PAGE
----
SOURCE: The Fraser Institute

The Fraser Institute

May 31, 2016 05:30 ET

Fraser Institute News Release: Health Care Spending Could Consume Almost 50 per Cent of Provincial Budgets by 2030

VANCOUVER, BC--(Marketwired - May 31, 2016) -  Provincial government spending on health care is projected to increase significantly over the next two decades triggering higher taxes, larger deficits, and/or reduced spending on other services, finds a new study released today by the Fraser Institute, an independent, non-partisan Canadian public policy think-tank.

The study, The Sustainability of Health Care Spending in Canada, finds that, in every province, health care spending is expected to consume an increasing portion of total provincial government program spending -- growing to an average of 47.6 per cent in 2030 from 40.6 per cent in 2015 and 34.4 per cent in 1998.

"Given historical trends, expectations regarding inflation in the future, and an aging population, the status quo on health care spending is not sustainable," said Bacchus Barua, study co-author and senior economist at the Fraser Institute's Centre for Health Policy Studies.

In Canada, provincial governments shoulder significant financial responsibility for funding health care services along with other public programs such as education and social services. Of these, health care is, by far, the single largest item in their budgets.

In 2015, Nova Scotia had the highest ratio of provincial health spending as a percentage of program spending (44.6 per cent), followed by Ontario (42.9 per cent) and British Columbia (42.7 per cent).

The study estimates that by 2030, five provinces (PEI, Nova Scotia, New Brunswick, Ontario and British Columbia) will see health spending grow close to or exceed 50 per cent of total program spending.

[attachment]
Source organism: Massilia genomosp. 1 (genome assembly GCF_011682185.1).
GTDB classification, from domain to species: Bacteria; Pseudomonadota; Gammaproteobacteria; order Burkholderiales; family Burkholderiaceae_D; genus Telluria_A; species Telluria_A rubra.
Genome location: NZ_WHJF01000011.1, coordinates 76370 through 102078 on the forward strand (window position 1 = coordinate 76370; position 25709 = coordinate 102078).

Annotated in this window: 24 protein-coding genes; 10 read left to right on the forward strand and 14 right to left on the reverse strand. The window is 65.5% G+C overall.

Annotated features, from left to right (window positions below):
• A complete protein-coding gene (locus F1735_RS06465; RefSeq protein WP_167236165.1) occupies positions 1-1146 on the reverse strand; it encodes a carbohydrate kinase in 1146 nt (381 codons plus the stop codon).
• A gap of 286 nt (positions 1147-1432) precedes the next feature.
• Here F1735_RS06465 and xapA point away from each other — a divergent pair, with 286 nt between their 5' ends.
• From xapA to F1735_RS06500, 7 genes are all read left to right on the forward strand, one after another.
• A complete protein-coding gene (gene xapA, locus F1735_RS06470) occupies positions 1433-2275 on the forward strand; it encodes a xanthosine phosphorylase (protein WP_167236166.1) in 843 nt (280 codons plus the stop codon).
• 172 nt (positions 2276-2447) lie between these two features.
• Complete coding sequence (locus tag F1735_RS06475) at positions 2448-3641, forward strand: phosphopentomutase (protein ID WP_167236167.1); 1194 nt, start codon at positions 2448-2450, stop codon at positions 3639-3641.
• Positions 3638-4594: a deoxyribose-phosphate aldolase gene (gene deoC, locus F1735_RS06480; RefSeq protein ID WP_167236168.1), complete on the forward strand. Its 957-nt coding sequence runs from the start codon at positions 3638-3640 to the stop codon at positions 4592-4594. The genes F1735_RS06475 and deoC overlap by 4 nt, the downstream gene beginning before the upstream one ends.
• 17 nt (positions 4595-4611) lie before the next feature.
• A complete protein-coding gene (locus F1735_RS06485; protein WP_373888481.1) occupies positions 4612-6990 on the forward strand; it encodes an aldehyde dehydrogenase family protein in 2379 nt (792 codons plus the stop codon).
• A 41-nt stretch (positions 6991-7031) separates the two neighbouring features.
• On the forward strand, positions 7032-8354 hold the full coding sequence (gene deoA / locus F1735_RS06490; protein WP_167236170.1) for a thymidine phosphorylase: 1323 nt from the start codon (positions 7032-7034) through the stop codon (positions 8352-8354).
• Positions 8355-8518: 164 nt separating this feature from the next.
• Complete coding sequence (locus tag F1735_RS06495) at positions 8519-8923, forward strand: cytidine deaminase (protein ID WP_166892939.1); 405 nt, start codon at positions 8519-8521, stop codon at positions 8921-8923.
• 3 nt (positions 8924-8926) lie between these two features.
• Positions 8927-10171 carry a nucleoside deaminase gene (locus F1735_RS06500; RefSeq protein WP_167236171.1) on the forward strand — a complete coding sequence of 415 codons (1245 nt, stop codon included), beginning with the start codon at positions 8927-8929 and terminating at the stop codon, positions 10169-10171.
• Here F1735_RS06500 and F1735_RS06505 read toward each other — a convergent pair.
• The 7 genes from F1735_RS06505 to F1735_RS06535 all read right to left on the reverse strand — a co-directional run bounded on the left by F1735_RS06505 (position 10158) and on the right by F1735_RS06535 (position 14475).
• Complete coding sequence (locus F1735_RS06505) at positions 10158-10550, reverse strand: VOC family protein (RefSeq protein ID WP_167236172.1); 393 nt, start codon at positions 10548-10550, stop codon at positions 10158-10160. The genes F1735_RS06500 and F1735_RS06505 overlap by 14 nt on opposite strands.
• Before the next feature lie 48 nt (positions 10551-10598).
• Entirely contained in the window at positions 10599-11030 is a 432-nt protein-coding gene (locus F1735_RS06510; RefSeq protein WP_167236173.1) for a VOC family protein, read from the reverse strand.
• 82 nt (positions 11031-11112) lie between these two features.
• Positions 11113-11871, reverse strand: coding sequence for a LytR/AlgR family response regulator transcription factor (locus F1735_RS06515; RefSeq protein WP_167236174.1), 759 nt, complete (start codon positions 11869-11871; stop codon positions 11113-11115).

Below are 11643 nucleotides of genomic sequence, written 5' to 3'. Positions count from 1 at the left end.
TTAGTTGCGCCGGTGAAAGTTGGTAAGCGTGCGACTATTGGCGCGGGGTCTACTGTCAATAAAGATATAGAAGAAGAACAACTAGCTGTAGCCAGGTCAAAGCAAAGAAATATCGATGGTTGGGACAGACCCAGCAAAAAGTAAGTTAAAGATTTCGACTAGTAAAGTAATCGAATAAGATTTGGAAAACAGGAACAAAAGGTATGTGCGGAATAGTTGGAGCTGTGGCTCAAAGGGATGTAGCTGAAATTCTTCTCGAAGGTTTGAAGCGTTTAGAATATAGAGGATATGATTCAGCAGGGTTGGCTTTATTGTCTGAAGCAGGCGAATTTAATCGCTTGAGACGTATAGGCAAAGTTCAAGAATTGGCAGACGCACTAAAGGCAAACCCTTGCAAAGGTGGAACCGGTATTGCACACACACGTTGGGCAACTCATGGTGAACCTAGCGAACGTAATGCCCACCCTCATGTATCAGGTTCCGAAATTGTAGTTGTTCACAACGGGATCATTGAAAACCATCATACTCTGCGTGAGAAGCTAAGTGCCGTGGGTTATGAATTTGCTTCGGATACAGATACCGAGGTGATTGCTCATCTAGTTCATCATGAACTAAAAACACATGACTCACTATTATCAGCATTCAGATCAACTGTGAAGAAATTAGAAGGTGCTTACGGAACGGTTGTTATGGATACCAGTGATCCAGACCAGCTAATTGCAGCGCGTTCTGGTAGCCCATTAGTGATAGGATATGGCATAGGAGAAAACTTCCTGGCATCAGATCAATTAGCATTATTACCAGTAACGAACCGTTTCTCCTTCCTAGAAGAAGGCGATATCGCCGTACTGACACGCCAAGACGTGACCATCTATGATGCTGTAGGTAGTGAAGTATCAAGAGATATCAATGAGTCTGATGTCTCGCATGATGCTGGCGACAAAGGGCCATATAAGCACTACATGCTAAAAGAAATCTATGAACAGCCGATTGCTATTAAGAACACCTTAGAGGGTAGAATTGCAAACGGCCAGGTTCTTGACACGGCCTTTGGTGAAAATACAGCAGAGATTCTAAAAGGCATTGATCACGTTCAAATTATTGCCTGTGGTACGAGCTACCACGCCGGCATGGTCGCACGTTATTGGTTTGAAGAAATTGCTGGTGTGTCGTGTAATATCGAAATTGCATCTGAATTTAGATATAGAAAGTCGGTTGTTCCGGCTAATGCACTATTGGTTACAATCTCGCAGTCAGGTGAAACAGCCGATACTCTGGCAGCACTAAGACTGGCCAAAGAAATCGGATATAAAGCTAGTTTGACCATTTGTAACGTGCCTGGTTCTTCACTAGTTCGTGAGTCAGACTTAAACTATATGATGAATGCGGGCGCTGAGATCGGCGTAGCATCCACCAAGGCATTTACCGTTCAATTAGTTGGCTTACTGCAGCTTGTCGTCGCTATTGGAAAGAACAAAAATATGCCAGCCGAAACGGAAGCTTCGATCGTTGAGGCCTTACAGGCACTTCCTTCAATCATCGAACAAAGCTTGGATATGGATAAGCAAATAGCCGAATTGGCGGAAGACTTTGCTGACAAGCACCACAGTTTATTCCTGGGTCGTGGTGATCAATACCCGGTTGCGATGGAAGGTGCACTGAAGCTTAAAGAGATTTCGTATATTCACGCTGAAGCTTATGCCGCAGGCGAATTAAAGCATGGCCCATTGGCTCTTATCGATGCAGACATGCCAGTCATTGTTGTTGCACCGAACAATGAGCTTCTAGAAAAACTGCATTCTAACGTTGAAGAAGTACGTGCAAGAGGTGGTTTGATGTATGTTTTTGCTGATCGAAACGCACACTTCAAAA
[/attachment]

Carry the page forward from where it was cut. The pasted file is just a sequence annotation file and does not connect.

"The rate of increase expected in health care spending is clearly unsustainable. If governments continue down this path, it will necessitate changes in other poli­cies -- either reductions in other spending to accommodate the increases in health care spending, or higher taxation, higher deficits and debt, or some combination of these three," Barua said.

Only Saskatchewan, Quebec, and Newfoundland & Labrador are expected to be successful in constraining the growth in health care spending.

"Changes are clearly needed in Canada's health care system in order to ensure the sustainability of not only health care, but also other priority areas of spending," concluded Barua.

Provincial Health Spending as Percentage of Total Program Spending:

  2015 (%) 2030 (Projected %)
British Columbia 42.7 52.6
Alberta 42.0 47.0
Saskatchewan 37.5 39.1
Manitoba 41.1 45.3
Ontario 42.9 49.5
Quebec 34.5 36.6
New Brunswick 39.6 49.1
Nova Scotia 44.6 51.4
Prince Edward Island 41.1 54.2
Newfoundland & Labrador 37.5 42.1
Canada 40.6 47.6

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The Fraser Institute is an independent Canadian public policy research and educational organization with offices in Vancouver, Calgary, Toronto, and Montreal and ties to a global network of think-tanks in 87 countries. Its mission is to improve the quality of life for Canadians, their families and future generations by studying, measuring and broadly communicating the effects of government policies, entrepreneurship and choice on their well-being. To protect the Institute's independence, it does not accept grants from governments or contracts for research. Visit www.fraserinstitute.org

Contact Information

  • MEDIA CONTACT:
    Bacchus Barua
    Senior Economist
    Fraser Institute

    For interviews with Mr. Bacchus Barua:
    Please contact:
    Aanand Radia
    Media Relations Specialist
    Fraser Institute
    Tel: (416) 363-6575 Ext. 238
    E-mail: aanand.radia@fraserinstitute.org